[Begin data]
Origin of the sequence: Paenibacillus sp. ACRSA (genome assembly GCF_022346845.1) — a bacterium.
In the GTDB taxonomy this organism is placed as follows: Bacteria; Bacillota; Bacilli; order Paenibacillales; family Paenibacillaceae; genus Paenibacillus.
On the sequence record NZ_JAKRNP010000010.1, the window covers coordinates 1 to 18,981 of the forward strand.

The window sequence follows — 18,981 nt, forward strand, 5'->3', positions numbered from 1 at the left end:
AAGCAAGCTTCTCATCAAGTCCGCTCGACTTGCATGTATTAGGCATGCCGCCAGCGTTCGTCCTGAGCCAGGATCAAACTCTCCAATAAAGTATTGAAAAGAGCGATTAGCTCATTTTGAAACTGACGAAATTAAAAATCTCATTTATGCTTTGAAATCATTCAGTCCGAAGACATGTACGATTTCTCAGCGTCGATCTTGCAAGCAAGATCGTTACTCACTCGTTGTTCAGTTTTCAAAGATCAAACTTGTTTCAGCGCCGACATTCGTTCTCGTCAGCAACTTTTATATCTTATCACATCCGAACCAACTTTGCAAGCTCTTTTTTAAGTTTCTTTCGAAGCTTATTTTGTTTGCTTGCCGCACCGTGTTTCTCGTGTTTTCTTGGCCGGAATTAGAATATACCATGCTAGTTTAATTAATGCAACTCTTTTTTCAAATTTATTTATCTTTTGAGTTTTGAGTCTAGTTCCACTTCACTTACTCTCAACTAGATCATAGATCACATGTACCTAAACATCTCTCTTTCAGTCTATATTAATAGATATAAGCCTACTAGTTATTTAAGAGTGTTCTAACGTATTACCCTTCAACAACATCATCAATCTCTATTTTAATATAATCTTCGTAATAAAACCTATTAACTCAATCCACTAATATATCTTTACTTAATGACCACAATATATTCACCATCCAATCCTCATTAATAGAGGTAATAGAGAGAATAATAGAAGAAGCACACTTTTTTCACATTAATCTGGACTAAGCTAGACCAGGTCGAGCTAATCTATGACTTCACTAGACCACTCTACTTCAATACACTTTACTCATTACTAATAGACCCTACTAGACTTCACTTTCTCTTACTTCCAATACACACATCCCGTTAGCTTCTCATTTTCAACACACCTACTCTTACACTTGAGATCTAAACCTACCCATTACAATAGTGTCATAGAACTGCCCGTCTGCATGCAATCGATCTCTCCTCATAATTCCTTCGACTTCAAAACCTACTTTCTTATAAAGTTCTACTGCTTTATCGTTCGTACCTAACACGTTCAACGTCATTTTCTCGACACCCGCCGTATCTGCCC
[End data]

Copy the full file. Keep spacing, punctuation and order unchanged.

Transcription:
Origin of the sequence: Paenibacillus sp. ACRSA (genome assembly GCF_022346845.1) — a bacterium.
In the GTDB taxonomy this organism is placed as follows: Bacteria; Bacillota; Bacilli; order Paenibacillales; family Paenibacillaceae; genus Paenibacillus.
On the sequence record NZ_JAKRNP010000010.1, the window covers coordinates 1 to 18,981 of the forward strand.

The window sequence follows — 18,981 nt, forward strand, 5'->3', positions numbered from 1 at the left end:
AAGCAAGCTTCTCATCAAGTCCGCTCGACTTGCATGTATTAGGCATGCCGCCAGCGTTCGTCCTGAGCCAGGATCAAACTCTCCAATAAAGTATTGAAAAGAGCGATTAGCTCATTTTGAAACTGACGAAATTAAAAATCTCATTTATGCTTTGAAATCATTCAGTCCGAAGACATGTACGATTTCTCAGCGTCGATCTTGCAAGCAAGATCGTTACTCACTCGTTGTTCAGTTTTCAAAGATCAAACTTGTTTCAGCGCCGACATTCGTTCTCGTCAGCAACTTTTATATCTTATCACATCCGAACCAACTTTGCAAGCTCTTTTTTAAGTTTCTTTCGAAGCTTATTTTGTTTGCTTGCCGCACCGTGTTTCTCGTGTTTTCTTGGCCGGAATTAGAATATACCATGCTAGTTTAATTAATGCAACTCTTTTTTCAAATTTATTTATCTTTTGAGTTTTGAGTCTAGTTCCACTTCACTTACTCTCAACTAGATCATAGATCACATGTACCTAAACATCTCTCTTTCAGTCTATATTAATAGATATAAGCCTACTAGTTATTTAAGAGTGTTCTAACGTATTACCCTTCAACAACATCATCAATCTCTATTTTAATATAATCTTCGTAATAAAACCTATTAACTCAATCCACTAATATATCTTTACTTAATGACCACAATATATTCACCATCCAATCCTCATTAATAGAGGTAATAGAGAGAATAATAGAAGAAGCACACTTTTTTCACATTAATCTGGACTAAGCTAGACCAGGTCGAGCTAATCTATGACTTCACTAGACCACTCTACTTCAATACACTTTACTCATTACTAATAGACCCTACTAGACTTCACTTTCTCTTACTTCCAATACACACATCCCGTTAGCTTCTCATTTTCAACACACCTACTCTTACACTTGAGATCTAAACCTACCCATTACAATAGTGTCATAGAACTGCCCGTCTGCATGCAATCGATCTCTCCTCATAATTCCTTCGACTTCAAAACCTACTTTCTTATAAAGTTCTACTGCTTTATCGTTCGTACCTAACACGTTCAACGTCATTTTCTCGACACCCGCCGTATCTGCCC